Kelcey Ayer: Well I mean we always write about what we experience and what we know from our own experience. Personally I feel that I now really understand my own voice, I like to explore my thoughts and feelings and put that into our own music.
The last few years had things that were kinda tragic, its definitely led to us making a darker record. We’ve definitely built up ourselves as songwriters, which in turn allowed us to really approach making this deeper record together. We never set out to make a record like this; it just developed through the process.
Getintothis: Gorilla Manor received endless praise for its strong artistic direction – what did you want to achieve with Hummingbird – did the thought of a follow up make the band nervous?
Kelcey Ayer: I think for the most part we just wanted to make something we were proud of; any nerves, and any pressure came from each other.
I don’t think anyone was trying to meet any specific fan base or sound, we wanted to write a record for ourselves. If I were able to impress Taylor (Rice), Ryan (Hahn) and Matt (Frazier) it would be a huge triumph. We’ve always been a really collaborative band; no song goes ahead unless the four of us all love it.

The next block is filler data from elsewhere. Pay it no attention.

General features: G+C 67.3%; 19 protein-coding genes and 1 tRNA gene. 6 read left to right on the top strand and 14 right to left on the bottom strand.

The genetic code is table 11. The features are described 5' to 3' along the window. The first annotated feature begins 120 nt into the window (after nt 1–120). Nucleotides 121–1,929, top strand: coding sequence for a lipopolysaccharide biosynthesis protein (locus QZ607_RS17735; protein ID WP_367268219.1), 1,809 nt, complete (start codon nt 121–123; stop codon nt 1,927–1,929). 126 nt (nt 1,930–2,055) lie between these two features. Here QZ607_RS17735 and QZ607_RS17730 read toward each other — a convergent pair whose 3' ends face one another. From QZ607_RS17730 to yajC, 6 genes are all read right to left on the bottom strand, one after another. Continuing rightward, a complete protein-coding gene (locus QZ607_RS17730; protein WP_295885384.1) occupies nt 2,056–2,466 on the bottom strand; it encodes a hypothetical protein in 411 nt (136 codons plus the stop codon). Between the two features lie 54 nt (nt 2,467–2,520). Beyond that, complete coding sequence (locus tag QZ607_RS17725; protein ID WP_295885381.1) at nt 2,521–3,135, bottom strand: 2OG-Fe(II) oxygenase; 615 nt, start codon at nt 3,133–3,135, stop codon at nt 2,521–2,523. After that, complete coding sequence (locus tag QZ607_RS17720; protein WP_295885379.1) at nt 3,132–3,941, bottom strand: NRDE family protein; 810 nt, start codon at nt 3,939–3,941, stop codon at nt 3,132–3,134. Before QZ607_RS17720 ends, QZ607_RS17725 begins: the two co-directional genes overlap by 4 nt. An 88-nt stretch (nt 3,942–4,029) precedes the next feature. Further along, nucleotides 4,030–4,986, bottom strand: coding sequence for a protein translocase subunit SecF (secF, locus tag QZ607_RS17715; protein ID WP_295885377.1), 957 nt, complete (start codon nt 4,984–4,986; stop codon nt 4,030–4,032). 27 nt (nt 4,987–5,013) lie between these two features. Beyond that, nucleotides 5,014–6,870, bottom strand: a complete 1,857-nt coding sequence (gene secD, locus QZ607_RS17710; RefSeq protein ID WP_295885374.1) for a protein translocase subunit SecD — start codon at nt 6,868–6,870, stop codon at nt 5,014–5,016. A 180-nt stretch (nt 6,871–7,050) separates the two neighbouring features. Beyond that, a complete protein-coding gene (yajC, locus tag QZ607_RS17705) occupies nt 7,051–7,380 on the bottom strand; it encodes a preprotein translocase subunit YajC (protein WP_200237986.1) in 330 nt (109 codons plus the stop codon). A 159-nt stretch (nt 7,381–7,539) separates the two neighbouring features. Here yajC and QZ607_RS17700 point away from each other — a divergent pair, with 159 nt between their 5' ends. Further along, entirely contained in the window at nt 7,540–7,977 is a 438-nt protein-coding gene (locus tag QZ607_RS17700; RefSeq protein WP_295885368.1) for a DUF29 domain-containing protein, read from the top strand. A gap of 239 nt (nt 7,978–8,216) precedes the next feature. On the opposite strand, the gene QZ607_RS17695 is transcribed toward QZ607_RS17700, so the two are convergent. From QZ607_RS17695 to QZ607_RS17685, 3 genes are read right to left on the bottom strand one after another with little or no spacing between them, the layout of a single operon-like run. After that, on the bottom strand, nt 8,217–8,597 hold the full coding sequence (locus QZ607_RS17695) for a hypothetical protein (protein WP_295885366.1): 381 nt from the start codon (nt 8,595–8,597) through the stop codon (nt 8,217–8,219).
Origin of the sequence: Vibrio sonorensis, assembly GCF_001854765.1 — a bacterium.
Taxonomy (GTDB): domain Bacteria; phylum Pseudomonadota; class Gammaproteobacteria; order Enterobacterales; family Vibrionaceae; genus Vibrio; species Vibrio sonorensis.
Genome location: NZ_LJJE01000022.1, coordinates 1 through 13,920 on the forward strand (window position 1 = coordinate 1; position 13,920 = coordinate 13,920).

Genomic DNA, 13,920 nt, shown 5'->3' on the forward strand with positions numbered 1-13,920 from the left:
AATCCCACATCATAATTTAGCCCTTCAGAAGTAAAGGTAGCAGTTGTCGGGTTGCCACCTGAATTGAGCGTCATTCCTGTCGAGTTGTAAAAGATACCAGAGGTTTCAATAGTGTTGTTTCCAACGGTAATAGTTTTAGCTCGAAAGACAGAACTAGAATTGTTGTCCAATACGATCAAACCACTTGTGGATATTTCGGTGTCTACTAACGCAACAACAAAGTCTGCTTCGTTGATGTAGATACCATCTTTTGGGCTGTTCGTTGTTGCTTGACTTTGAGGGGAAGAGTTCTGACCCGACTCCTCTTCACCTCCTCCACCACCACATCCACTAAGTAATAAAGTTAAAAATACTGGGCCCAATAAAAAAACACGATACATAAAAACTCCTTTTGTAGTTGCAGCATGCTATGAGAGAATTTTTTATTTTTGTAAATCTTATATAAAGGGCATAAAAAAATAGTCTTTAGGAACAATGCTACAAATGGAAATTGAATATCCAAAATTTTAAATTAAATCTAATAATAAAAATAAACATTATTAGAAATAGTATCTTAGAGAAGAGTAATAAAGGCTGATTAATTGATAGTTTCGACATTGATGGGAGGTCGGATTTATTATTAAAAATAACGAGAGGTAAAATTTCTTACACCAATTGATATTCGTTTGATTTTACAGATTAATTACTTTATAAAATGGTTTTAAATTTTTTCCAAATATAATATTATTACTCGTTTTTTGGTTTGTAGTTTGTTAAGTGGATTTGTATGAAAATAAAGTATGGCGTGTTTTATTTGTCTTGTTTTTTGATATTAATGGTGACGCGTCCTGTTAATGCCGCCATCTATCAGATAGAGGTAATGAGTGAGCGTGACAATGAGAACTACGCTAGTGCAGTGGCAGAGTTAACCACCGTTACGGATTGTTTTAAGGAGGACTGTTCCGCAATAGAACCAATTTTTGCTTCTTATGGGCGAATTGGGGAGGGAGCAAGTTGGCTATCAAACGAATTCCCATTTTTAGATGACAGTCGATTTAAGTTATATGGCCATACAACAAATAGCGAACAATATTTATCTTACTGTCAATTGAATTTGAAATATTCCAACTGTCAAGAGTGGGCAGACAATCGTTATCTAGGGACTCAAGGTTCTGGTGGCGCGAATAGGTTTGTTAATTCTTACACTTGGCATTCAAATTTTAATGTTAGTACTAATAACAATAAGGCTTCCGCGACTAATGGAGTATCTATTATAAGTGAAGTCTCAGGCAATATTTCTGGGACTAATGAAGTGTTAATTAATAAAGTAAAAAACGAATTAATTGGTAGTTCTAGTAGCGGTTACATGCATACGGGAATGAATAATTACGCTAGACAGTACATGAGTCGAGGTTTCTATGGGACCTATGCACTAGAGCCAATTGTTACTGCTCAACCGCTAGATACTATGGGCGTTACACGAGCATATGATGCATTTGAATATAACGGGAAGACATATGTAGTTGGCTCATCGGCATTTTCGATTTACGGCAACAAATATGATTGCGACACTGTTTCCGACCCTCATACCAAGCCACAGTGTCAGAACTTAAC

Getintothis: Local Natives are such a tight, collaborative band, how difficult moving on from losing Andy?
Kelcey Ayer: In that way it actually made things easier, because there were less cooks in the kitchen, so to speak.
As devastating as that was, I think that it definitely lead us to a more productive place. I think that it lead us to be more focused, and then also an unexpected thing was to be more reliant on recording.
We’d been so focused on writing songs to play live and now we approached things with a new dynamic. We had to rely on recording more, we were able to approach things differently in production and be creative in a new way.
Local Natives‘ new album Hummingbird is out now of Infectious Records and they play Liverpool’s The Kazimier on February 12.